There will come a time where you aren’t sure how to answer something. It is always OK to say, “I don’t know how to answer that.” or “Let’s continue this conversation later.”
I challenge you to consider your answers in the future.
Why am I writing this?
Honesty is my thing. It is my biggest strength and my biggest weakness. I know from personal experience that I lose respect for someone once they lie to me. I lose respect for people that call things ‘white lies’ and try to explain away why using the word lie to label something they said that isn’t true is ‘harsh’.
I was lucky enough to grow up trusting one of my parents, my dad. Unfortunately, my mom endured an abusive relationship and made promises to herself and to me that she didn’t keep. I saw first hand how her boyfriend, an actual salesman, could charm people into thinking he was a great guy. Then he could go home and drink, scream, and rage. I learned first hand what the phrase ‘two faced’ meant. I learned quickly at an early age that people aren’t always who they seem to be. I learned to watch for signs. These lessons were something I needed for safety. I saw them as a matter of life and death. Any adult who lied to me, was someone not to be trusted. If you lied to me, I made sure never to be alone with you. How did I know you wouldn’t turn into someone like him?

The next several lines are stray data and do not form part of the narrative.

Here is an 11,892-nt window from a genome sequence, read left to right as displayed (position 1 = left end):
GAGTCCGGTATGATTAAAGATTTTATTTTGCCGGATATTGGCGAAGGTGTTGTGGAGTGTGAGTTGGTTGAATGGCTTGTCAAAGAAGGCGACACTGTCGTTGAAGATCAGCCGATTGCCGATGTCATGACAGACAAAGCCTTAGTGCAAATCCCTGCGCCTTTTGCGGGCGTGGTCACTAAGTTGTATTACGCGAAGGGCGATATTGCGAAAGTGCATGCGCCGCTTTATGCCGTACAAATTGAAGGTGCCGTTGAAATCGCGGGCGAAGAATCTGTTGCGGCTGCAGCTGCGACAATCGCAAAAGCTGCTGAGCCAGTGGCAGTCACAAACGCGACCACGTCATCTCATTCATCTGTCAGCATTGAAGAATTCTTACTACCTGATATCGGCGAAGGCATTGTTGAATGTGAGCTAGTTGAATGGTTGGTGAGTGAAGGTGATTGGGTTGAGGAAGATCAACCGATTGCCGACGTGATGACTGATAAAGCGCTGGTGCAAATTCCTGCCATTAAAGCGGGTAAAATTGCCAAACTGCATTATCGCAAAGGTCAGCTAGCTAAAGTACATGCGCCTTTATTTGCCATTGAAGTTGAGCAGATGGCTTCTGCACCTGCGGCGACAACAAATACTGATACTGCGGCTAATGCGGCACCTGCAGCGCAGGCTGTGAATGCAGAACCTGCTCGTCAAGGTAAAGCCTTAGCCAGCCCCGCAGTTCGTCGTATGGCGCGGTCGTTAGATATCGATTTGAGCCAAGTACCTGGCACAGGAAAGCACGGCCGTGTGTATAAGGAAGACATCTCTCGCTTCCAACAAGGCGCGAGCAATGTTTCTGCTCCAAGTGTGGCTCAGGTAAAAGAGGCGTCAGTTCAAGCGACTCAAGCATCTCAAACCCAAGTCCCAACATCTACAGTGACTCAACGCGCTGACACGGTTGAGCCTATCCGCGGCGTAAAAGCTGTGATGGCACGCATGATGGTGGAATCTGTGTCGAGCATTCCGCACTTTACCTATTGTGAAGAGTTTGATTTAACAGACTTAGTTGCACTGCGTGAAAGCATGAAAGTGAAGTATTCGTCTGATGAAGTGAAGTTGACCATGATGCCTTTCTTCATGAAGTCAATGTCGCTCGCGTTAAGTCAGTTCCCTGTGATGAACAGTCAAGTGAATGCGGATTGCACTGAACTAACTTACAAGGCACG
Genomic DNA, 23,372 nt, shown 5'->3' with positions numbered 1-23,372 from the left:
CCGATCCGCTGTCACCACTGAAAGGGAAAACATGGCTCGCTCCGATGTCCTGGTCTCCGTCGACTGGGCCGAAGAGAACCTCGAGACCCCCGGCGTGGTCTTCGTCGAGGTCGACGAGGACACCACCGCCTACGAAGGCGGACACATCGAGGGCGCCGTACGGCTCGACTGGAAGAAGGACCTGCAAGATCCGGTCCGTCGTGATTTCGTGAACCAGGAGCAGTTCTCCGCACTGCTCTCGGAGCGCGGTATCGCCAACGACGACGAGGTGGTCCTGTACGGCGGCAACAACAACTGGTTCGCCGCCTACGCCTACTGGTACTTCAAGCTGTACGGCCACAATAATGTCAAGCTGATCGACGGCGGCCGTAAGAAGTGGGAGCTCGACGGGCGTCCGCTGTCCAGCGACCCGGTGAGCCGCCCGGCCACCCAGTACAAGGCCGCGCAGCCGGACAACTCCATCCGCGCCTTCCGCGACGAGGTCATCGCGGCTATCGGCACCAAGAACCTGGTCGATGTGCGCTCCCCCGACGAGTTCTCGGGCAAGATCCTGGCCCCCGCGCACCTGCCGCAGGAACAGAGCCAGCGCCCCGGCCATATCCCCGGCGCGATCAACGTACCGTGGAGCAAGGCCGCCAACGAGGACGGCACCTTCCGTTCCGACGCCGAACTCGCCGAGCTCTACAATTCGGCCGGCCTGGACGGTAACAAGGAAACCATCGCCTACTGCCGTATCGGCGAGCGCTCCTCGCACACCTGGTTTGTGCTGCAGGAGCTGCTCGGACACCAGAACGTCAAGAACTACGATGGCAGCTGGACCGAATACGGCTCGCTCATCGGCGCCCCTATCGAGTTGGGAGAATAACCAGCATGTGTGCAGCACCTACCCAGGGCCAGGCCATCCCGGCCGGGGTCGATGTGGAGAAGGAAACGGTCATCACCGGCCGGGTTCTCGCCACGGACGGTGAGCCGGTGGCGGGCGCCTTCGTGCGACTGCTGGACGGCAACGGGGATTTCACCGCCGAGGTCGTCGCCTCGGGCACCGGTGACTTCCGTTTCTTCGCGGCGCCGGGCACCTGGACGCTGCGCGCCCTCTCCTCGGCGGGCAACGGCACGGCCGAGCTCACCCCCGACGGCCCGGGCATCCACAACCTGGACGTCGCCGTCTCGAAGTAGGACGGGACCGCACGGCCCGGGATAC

As sad as it is for me to think about how I looked at the world as a young child, it has helped me to form some non-negotiables for myself as a teacher. I will not lie to my students. I know I tested adults looking for someone I could trust and I came up wanting for many more years than I like to admit.
I want school to be a safe haven. I want my students to know they can trust me. I want them to know that when I say I believe in them, I mean it. When that fifth grade girl that lacks confidence in herself rebuffs my compliment with, “Your just saying that because your my teacher.” I want to be confident as I look her in the eye and say, “Have I ever lied to you? You can believe me. I meant every word of what I said and I hope one day you’ll believe it about yourself too.”